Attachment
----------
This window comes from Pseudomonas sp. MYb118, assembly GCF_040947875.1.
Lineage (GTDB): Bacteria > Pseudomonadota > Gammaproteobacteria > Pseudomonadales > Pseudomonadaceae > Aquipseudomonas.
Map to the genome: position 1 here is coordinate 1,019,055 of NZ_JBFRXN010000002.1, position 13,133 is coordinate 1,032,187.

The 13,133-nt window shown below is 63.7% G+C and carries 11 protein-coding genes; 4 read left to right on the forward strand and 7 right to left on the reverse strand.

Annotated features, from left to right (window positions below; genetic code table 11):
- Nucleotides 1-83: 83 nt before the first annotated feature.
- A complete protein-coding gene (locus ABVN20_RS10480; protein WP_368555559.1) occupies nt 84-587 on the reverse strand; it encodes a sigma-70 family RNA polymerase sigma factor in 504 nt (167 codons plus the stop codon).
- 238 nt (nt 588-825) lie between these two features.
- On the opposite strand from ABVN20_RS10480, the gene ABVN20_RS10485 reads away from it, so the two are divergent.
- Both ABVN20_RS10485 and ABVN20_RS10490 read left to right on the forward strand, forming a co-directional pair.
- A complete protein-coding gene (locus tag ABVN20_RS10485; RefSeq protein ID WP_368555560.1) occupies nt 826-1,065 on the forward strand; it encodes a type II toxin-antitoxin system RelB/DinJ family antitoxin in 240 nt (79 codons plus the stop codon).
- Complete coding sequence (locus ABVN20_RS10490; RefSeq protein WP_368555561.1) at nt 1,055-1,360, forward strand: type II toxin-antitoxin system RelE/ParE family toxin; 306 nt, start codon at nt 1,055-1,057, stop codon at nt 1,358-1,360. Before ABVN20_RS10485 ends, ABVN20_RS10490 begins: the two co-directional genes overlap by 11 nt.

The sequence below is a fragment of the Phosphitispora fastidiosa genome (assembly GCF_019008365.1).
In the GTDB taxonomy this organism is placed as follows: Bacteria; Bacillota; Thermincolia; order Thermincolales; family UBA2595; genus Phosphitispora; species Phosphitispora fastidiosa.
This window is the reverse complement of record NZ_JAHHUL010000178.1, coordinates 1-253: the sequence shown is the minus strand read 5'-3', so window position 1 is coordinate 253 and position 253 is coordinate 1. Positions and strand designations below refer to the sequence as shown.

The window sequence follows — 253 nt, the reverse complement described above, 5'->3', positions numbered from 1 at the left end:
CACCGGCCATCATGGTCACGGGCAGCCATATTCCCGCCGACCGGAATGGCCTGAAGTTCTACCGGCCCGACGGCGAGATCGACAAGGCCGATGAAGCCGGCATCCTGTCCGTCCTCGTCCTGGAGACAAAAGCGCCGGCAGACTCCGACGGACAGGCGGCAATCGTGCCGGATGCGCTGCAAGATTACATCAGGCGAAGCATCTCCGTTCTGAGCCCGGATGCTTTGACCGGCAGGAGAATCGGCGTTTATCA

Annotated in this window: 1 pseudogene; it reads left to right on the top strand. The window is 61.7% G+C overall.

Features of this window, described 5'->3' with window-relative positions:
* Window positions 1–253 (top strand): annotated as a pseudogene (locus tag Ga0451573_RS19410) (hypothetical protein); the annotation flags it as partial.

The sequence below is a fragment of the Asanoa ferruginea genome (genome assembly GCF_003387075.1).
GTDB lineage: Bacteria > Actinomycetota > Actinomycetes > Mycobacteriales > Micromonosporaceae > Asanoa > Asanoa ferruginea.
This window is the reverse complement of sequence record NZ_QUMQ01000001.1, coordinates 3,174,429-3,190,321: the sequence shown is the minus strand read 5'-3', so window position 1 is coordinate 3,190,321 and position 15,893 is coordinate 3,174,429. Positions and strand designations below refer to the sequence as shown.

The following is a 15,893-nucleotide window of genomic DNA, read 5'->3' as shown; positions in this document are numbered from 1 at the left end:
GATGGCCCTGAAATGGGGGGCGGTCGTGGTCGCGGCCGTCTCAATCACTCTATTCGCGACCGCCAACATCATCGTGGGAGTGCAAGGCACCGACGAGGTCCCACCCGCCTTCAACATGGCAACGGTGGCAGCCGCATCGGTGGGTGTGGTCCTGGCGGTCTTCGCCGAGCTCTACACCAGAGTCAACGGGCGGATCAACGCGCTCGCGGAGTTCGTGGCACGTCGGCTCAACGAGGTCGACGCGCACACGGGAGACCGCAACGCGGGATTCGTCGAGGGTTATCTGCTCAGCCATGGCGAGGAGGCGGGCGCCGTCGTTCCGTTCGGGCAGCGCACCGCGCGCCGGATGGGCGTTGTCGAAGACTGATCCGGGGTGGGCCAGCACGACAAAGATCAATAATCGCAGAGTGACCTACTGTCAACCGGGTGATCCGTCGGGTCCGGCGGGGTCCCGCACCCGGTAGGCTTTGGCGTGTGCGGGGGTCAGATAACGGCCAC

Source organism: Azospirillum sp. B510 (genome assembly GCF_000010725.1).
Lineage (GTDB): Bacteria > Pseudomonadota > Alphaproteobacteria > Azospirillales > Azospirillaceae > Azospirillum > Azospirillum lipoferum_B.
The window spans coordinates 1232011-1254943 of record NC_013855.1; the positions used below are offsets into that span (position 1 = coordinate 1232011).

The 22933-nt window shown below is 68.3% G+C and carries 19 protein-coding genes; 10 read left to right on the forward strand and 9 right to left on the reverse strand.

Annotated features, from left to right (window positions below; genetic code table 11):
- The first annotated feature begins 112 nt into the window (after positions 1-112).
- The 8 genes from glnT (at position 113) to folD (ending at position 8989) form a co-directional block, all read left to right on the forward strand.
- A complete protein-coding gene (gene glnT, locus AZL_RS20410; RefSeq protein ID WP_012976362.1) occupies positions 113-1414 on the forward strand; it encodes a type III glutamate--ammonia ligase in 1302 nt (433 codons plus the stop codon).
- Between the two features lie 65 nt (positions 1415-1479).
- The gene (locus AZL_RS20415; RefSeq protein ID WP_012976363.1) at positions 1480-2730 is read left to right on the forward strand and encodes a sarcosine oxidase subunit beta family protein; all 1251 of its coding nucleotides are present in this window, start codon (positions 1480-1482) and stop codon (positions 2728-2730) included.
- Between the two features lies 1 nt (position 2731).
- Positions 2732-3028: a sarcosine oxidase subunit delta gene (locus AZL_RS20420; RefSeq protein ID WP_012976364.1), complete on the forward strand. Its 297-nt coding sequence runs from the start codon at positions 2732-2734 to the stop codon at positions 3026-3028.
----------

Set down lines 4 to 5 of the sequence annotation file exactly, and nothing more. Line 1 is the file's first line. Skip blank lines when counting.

The 13,133-nt window shown below is 63.7% G+C and carries 11 protein-coding genes; 4 read left to right on the forward strand and 7 right to left on the reverse strand.

Annotated features, from left to right (window positions below; genetic code table 11):